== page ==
competitors in Algeria and California, where gum-trees THE USEFUL PLANTS OF AUSTRALIA.

have been largely planted during the last twenty years The Useful Plants of Australia (including Tasmania). In the latter country, a large quantity is available as a

By J. H. Maiden, F.L.S., F.C.S., &c. (London : by-product in the manufacture of anti-calcaire preparaTrübner and Co. Sydney: Turner and Henderson. tions for boilers. 1889.)

The widely-spread Acacias of Australia, locally known

hand-book to the specimens in the Technological to the immense number destroyed for the sake of the Museum at Sydney, this work in its present form is really bark used in tanning, the wattles in some districts are a concise text-book treating of “all Australian plants said to be threatened with extinction. Some whose lewe which, up to the present, are known to be of economic are eaten by stock are also becoming scarce. To counvalue, or injurious to man and domestic animals.” teract these influences, systematic attempts have been

made to plant wattles on a large scale. It is doubtful, years of careful study on the spot will hardly qualify him fowever, whether, except in South Australia, such planta- to produce even a short description. This leads us to 3ons will be ultimately successful. Gum arabic, of good the main defects of the work, which spring from the quality, is yielded by various species of Acacia, but owing author's want of personal observation, and the necessity ** to the great cost of unskilled labour in Australia, and of his obtaining information second-hand. Many recent the impossibility of utilizing the services of the aborigi- authorities do not seem to have been consulted by Prof. als, it will never find its way into the world's market to Lobley. In consequence, he constantly makes statements any very great extent." Australian indigenous edible fruits, that are incorrect or only partially accurate. Another roots and leaves and stems, are apparently wisely left fault to be found is the very incorrect and old-fashioned to the appreciation of “school-boys and aboriginals." illustrations which would much bother a new-comer to Almost more important than food in a dry country is a the district with this work as a guide. Many of the constant supply of water. The aboriginal method of crystal forms are incorrectly drawn, and in Plate xiv. obtaining water from the fleshy roots of certain trees dykes should not be represented as pipes branching out such as Hakea leucoptera, and from the stem of Vitis from the main chimney, but principally as radial sheets. áypuglauca, is similar to that adopted in other countries, The accounts of the Phlegrean Fields, so far as they go, laut Mr. Maiden has wisely given prominence to the fact, are very attractive, but lack that accuracy that a recent is the knowledge of it may be the means of saving the visit would have conferred. In describing Vesuvius, lives of many lost in the bush. Very few native Aus- he mentions the library of vulcanology collected in the tralian plants yield valuable fibres. The aboriginals Naples section of the Italian Alpine Club, stating that uppear to prepare their fishing-nets by chewing fibrous 25,000 volumes are there preserved, which is more than plants, and this practice causes their teeth to be worn three times the number. Neither will most people have down to a dead level.” In the same manner, we may had such a favourable experience of Vesuvian guides as add, the natives of Formosa prepare certain fibres for Prof. Lobley. Yet altogether, the chapters on Vesuvius making clothes.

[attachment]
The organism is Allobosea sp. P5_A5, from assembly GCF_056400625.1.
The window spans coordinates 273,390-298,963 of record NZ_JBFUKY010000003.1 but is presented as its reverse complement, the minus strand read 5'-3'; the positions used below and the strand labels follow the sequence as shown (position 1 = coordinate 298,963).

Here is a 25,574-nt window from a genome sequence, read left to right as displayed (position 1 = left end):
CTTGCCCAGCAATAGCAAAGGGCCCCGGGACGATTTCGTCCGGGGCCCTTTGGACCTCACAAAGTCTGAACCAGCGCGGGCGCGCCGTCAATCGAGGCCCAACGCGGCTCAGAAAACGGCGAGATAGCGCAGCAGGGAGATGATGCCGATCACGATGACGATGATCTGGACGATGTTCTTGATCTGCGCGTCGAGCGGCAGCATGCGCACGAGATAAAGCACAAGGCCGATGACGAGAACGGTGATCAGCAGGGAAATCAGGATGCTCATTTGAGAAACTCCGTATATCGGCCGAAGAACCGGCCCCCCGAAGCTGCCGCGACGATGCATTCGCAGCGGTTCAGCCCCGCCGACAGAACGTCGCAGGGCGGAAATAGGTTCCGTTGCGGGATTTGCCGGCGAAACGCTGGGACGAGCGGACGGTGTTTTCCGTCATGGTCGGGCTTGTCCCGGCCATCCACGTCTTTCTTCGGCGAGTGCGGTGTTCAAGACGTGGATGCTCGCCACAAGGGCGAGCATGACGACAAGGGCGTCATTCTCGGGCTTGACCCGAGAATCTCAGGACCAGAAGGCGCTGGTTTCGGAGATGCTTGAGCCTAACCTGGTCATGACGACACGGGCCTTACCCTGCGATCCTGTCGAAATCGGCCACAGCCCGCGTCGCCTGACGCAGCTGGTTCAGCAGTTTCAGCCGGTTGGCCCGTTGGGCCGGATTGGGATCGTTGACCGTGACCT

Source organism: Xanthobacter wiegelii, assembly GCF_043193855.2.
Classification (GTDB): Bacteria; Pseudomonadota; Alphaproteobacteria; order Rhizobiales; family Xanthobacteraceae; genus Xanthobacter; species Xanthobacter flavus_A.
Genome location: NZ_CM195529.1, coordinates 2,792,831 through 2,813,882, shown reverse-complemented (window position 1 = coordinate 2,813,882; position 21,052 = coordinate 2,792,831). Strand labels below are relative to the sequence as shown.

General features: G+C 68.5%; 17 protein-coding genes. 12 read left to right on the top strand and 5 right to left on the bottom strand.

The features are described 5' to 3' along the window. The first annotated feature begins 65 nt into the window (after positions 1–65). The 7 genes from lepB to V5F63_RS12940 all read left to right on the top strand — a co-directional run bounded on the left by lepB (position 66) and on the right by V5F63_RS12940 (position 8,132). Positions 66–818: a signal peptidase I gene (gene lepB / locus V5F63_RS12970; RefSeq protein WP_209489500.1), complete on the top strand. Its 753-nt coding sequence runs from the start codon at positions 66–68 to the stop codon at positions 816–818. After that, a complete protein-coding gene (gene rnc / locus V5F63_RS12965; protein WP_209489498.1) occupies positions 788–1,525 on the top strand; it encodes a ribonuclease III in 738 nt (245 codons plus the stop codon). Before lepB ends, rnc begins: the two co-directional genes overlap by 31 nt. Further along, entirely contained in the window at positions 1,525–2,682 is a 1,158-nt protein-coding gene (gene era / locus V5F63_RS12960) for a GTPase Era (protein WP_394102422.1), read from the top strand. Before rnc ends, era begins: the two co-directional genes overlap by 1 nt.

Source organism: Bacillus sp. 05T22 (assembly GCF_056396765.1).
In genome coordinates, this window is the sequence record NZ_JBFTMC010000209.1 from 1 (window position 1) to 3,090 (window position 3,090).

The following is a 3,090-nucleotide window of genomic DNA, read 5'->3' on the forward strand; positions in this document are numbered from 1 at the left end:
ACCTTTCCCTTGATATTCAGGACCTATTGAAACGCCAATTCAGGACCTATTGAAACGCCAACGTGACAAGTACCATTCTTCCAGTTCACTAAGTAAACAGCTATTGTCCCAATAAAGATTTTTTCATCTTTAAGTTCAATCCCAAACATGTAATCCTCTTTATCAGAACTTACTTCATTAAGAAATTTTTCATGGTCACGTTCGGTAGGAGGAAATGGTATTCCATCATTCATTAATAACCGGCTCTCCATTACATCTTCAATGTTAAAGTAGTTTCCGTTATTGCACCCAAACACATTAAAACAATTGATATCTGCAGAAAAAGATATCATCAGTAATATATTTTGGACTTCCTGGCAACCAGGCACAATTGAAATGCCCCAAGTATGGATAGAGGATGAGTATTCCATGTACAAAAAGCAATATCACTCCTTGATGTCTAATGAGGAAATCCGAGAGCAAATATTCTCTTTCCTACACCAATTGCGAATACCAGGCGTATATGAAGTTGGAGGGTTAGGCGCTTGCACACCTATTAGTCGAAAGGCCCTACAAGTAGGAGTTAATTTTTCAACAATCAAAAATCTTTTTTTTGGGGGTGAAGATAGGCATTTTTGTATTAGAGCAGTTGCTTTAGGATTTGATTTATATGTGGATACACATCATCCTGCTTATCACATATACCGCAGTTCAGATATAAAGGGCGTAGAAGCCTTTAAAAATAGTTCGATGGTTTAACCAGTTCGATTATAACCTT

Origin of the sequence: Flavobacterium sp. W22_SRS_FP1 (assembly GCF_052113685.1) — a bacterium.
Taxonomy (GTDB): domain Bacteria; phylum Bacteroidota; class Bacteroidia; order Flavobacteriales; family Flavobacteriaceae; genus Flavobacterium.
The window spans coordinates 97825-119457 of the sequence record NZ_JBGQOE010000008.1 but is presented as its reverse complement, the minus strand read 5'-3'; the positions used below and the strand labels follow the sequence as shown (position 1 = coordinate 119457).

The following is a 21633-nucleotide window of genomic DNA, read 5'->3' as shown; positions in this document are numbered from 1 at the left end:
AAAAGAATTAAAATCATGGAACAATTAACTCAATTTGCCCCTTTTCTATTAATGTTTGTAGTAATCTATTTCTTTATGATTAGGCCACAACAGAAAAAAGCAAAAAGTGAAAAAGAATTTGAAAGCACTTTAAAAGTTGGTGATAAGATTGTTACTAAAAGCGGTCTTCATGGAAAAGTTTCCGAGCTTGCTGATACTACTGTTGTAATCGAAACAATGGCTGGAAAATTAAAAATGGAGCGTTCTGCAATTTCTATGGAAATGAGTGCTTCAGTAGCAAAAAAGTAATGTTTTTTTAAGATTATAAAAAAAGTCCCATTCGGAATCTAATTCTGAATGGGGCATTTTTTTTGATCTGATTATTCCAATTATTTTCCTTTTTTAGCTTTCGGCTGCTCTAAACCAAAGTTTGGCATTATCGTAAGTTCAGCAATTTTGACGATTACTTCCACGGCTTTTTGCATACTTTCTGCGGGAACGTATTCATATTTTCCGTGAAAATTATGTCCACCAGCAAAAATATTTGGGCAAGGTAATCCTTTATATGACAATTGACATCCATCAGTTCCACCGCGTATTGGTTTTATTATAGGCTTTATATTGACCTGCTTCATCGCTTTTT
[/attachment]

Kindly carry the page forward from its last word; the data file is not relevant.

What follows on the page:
are the best part of the work, and are quite as much as a The best fodder grass of Australia is said to be An- visitor with a couple of days to give to the mountain can skistiria ciliata, known as the "common kangaroo grass.” comfortably absorb. The chapter on the geology of the There are several poison bushes (species of Gastrolo volcano is clear and well written. www, Swainsonia, and Sarcostemma) dangerous to stock Unfortunately the book is spoiled-more perhaps than $0 widely distributed as to render extensive tracts of by anything else-by the author's views as to the causes Loantry unoccupiable. These of late years have been of volcanic action. In the first place, the class of readers reinforced by noxious weeds from other countries. to whom the rest of the book appeals are not likely to